A Hampton Roads widow said she’s hurt and confused about how her late husband’s signature ended up on a ballot petition that staff for Rep. Scott Taylor, R-2nd, gathered for another candidate.
Another woman said she moved from Virginia Beach to Nevada, where she’s been registered to vote since 2014, and has no idea how her name ended up on a petition a Taylor staffer gathered.
Taylor said he’s investigated and found nothing inappropriate. He said he’s not sure how signatures of someone who is deceased or moved could have shown up on a petition his staff gathered.
“You have no idea when you’re collecting signatures who’s signing,” he said. “So who knows?”
Taylor’s staffers helped gather signatures for Shaun Brown — a former Democratic candidate in the Virginia Beach-based congressional district — to get on the November ballot as an independent. Among the signatures was that of R. Stuart Cake, a well-known civic activist in Hampton Roads who died April 6 at his Virginia Beach home.
His widow, Elizabeth “Bet” Cake, a former staffer for Sen. Mark Warner, D-Va., did an interview Monday on the Hampton Roads talk show “HearSay with Cathy Lewis” and said the writing on the petition did not match her husband’s. Plus, the date of his purported signature is June 9.
“There’s no way that could have been signed by him at any time,” she said.
The controversy for Taylor began last week when WHRO radio reported that four of his paid campaign workers helped gather the 1,000 signatures that Brown needed to get on the November ballot. The Taylor campaign wanted Brown on the ballot as an independent because she can potentially draw votes away from Elaine Luria, the Democratic candidate.
When Brown dropped out of the Democratic primary in March, she accused the party establishment in Washington of not respecting Democratic voters by handpicking Luria.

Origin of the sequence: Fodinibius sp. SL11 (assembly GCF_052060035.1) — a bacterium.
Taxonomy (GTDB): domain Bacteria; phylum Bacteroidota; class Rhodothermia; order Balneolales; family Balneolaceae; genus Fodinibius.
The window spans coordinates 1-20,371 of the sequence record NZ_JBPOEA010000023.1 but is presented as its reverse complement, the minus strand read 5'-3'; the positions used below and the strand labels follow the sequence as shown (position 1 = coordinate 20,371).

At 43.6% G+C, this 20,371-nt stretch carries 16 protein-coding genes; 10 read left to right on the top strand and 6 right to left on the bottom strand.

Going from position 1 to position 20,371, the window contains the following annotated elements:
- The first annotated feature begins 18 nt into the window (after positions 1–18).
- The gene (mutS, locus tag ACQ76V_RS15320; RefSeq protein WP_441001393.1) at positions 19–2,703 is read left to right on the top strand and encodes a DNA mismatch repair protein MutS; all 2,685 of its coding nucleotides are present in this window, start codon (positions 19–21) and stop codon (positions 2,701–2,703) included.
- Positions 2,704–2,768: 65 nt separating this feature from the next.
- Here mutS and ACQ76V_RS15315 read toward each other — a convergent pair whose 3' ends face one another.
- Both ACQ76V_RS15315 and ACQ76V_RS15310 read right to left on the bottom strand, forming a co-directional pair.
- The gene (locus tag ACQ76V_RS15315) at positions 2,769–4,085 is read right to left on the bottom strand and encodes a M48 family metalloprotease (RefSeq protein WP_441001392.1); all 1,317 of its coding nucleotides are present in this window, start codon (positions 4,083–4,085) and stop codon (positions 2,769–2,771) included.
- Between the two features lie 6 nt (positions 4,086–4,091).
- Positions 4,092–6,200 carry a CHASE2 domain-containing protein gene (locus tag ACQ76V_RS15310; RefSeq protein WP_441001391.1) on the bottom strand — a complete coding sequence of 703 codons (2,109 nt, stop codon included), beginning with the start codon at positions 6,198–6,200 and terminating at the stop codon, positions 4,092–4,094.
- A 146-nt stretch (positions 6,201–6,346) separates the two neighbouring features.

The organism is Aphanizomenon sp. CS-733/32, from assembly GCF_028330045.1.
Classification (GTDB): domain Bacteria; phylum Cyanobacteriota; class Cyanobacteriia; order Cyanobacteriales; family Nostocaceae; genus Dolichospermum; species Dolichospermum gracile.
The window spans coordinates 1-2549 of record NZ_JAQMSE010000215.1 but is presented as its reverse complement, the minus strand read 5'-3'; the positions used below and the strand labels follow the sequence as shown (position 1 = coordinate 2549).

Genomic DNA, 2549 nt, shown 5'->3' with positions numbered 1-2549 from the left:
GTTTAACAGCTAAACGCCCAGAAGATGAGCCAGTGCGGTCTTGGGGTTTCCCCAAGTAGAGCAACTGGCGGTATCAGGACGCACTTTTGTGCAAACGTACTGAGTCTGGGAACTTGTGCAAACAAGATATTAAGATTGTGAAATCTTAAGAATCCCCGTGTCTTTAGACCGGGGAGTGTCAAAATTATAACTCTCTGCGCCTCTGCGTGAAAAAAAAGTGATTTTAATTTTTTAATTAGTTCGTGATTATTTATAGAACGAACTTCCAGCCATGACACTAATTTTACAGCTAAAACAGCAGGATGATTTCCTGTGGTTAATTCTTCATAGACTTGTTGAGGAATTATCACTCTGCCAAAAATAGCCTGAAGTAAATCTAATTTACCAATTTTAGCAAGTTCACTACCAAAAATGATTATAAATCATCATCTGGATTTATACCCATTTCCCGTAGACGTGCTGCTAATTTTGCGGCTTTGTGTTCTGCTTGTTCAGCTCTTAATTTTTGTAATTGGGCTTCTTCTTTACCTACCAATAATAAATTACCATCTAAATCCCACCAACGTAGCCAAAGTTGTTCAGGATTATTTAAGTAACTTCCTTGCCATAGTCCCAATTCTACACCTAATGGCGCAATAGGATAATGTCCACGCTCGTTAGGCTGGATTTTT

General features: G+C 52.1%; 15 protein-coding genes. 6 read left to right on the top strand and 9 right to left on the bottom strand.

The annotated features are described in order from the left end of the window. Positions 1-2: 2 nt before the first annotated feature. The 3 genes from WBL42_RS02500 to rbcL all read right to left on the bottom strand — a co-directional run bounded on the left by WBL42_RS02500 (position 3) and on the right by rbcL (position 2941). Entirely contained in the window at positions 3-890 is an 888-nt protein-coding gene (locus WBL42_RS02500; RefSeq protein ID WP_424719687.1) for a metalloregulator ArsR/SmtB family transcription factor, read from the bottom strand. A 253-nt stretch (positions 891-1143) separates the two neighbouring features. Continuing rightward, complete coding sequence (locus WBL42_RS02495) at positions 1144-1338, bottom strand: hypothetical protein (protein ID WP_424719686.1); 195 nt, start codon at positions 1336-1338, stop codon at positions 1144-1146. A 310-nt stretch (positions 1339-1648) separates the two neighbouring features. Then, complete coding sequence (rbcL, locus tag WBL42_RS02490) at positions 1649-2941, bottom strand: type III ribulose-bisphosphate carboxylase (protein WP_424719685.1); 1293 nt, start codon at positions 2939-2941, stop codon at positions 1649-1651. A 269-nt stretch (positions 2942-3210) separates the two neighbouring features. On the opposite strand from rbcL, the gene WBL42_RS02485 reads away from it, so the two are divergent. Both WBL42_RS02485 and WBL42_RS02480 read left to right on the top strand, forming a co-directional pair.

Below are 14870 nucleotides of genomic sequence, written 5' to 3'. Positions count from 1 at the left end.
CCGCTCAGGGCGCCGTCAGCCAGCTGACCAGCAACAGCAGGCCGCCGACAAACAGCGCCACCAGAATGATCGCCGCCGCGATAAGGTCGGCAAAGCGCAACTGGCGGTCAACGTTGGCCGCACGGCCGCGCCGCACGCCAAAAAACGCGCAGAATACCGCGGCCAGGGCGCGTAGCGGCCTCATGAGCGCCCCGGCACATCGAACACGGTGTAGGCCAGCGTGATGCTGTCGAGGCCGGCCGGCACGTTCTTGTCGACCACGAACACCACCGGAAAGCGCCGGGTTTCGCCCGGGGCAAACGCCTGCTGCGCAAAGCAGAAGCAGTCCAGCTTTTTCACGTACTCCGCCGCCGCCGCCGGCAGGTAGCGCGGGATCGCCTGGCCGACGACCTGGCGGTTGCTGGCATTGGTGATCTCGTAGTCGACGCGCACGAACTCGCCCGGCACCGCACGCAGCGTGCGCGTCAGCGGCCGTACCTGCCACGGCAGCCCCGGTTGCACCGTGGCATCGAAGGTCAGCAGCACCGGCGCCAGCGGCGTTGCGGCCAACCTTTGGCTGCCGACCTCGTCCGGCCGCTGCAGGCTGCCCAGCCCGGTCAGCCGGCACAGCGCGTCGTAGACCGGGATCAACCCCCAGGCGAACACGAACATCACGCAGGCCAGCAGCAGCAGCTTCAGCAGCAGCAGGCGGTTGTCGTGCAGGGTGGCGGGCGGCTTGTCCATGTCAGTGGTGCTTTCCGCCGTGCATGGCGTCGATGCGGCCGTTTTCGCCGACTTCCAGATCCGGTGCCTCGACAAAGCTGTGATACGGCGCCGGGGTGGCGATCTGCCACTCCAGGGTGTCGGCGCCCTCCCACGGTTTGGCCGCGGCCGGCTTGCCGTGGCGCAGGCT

The assistance Taylor provided to Brown in getting on the ballot is not illegal, but it prompted Democrats to accuse Taylor of underhanded tactics.
WHRO reported that Taylor’s staff helped gather signatures for Brown in the final days before her deadline, which was June 12. WHRO also posted the signatures, leading Democrats to comb over them and discover the June 9 signature purported to be from Cake.
Eileen Eady, the voter who moved to Las Vegas, said in an interview Monday that she has no idea how her name and old address in Virginia Beach ended up on a petition.
“I definitely didn’t sign anything and I definitely didn’t give permission for anybody to sign anything,” she said. “I was shocked because not only do I no longer live in Virginia Beach, but I’ve been voting here in Nevada since 2014. I’ve voted in three elections here.”
Jessica Bowman, deputy commissioner of the Virginia Department of Elections, said by email that any complaint about the petitions would need to go to the appropriate commonwealth’s attorney. Macie Allen, a spokeswoman for Virginia Beach Commonwealth’s Attorney Colin Stolle, said the office had been contacted about the signatures, but she declined to elaborate.
Brown, of Hampton, said Monday that she was not even aware Taylor’s staff had gathered signatures for her.
“I was aware that we had volunteers who said they wanted to go out and help,” she said. “I don’t know who the people are.”
Last week, a federal judge declared a mistrial after a jury could not reach a verdict in fraud allegations against Brown stemming from a summer meals program.